A great resource for the latest trending medical news collected from sources all over the globe, Medscape also has some pretty impressive tools and resources available for those who wish to register for a free account.

Once you’ve signed up, you’ll be able to access other areas of the website including case studies, quizzes and resources such as a drug interaction checker that might come in handy once you’ve been accepted for a place at medical school.


Science Daily

Your one-stop site for scientific breakthroughs for the medical industry, Science Daily has a wealth of articles on the latest research news in technology and health so you can wow the applications officers at your entrance interview for medical school with your extensive knowledge of the latest in medical innovations.


NHS News

Showcasing the latest and most popular articles from the NHS, NHS News brings together articles, opinions, commentary and whitepapers on a plethora of medical topics.

With topics spanning the gauntlet from nutrition and pregnancy to medical conditions such as cancer and diabetes, the NHS News portal is updated virtually every day, so you’ll be able to access the very latest NHS news without having to scour the internet.


Don’t forget that you can also set up email alerts for many of these websites, so you’ll get the latest medical news delivered right to your inbox ready to help you prepare for that all-important interview for medical school.

Medical school demands are intense, both physically and mentally and this can be quite an adjustment for new students. There is a lot of pressure to get a lot of work done in a short period of time, and more often than not, this can lead to burnout. Not only will this affect your productivity but your overall physical health may also suffer. Before you let your work load get the better of you, take a look at these few tips to help you recognise and overcome study burnout.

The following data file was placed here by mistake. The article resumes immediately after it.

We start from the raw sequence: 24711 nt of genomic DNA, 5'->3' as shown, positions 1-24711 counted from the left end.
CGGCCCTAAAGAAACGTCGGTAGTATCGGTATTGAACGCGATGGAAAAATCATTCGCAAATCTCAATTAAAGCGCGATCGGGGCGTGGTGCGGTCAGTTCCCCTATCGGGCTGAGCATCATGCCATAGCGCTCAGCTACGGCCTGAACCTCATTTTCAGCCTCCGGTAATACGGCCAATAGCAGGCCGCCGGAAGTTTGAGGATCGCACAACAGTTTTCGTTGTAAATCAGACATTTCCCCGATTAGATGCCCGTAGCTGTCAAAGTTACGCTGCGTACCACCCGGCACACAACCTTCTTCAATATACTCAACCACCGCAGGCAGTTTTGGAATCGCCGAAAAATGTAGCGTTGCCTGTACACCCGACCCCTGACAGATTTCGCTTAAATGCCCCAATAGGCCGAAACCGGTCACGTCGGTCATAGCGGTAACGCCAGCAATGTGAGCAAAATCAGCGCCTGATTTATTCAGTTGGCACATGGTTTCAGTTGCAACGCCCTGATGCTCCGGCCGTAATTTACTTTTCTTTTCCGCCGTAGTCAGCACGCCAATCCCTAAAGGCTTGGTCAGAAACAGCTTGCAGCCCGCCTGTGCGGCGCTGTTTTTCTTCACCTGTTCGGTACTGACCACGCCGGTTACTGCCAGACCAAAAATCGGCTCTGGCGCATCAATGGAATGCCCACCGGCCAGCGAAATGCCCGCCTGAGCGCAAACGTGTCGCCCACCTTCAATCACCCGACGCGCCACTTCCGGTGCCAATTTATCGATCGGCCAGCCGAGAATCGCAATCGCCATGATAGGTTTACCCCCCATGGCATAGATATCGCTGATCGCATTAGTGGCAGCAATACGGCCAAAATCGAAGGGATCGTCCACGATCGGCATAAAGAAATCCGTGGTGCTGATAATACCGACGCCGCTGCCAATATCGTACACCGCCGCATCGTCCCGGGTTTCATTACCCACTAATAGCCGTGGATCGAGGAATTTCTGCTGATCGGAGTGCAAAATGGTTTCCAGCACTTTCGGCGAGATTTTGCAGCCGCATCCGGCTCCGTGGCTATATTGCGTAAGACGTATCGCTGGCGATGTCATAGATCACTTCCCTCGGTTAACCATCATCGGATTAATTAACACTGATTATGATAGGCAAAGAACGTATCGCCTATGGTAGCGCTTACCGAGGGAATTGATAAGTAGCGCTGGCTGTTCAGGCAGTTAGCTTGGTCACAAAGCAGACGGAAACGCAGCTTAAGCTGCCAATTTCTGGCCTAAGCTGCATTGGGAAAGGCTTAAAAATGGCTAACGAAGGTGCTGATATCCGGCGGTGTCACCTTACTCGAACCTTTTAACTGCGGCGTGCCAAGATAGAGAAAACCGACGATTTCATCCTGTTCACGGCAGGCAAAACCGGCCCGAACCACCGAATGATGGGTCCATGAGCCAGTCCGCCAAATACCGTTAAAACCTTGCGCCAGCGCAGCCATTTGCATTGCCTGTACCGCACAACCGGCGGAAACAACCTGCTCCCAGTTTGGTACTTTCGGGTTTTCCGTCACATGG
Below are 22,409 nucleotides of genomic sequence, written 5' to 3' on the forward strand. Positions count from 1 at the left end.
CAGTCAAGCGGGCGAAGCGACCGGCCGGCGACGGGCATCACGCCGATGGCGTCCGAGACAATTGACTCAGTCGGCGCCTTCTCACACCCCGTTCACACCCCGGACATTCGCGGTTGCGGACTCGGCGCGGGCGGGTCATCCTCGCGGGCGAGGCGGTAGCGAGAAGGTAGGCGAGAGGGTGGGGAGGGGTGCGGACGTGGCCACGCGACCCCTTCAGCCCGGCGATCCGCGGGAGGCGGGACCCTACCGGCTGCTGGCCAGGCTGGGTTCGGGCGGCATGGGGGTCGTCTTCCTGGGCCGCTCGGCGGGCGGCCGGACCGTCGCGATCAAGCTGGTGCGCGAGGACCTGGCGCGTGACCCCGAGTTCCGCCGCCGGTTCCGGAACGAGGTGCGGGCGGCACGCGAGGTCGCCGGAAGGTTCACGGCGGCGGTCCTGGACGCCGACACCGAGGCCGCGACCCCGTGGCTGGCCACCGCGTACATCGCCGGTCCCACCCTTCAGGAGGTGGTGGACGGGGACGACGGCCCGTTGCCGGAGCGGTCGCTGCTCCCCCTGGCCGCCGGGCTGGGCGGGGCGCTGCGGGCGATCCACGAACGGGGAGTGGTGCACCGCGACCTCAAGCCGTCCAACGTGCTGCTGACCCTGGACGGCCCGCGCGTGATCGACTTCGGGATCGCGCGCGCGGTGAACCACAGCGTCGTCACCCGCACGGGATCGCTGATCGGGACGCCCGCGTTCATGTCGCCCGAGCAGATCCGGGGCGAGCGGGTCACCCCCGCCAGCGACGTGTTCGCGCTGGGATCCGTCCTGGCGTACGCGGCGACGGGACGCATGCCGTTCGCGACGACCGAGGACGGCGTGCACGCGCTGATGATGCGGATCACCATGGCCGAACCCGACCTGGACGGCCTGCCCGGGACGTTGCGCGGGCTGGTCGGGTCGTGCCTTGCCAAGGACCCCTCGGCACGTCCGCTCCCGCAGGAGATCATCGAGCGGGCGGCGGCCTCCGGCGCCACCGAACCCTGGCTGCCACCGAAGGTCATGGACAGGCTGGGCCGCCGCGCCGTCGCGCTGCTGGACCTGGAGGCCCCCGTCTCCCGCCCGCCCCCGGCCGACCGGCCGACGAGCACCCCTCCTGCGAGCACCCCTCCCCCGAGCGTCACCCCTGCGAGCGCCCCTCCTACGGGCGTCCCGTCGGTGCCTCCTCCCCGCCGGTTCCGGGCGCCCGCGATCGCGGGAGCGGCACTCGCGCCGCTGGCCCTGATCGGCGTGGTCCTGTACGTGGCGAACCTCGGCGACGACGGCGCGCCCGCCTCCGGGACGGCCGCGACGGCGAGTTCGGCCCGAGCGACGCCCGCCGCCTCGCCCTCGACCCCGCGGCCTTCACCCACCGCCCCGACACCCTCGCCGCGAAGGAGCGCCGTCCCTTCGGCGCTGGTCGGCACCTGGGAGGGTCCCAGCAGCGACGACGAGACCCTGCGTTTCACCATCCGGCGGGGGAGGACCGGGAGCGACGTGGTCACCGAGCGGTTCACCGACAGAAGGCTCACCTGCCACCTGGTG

Recognise the symptoms of burn out

The symptoms of burn out can often affect you long before you even realise that something is wrong. The sooner you recognise the symptoms of burn out, the sooner you can take the steps to get yourself back on track. Things to look out for include:

– Indifference to studying

– Feelings of inadequacy

– Fatigue and exhaustion

– Unwillingness to studying

– The inability to absorb more information

– An overall decline in academic performance

Find effective ways to manage your time

Re- evaluate which work is of the most importance and go from there. Rather than read an 800 page book in one sitting, take note of what your lecturers want you to know and focus on that specific area until you’ve caught up.

If you find yourself struggling with your work load, reach out to fellow students and lecturers, because their advice and support will be invaluable. Don’t leave everything to the last minute. Begin studying early as soon as you start a new topic and catch up with yourself when you have the time.

Developing your own routine and learning how to manage your time in a way that works for you will help you to feel less stressed too. Whether that’s by creating a study plan on an app, using to do lists or charting off time and subjects on a calendar, getting organised about how your time will be spent can lift some of the pressure.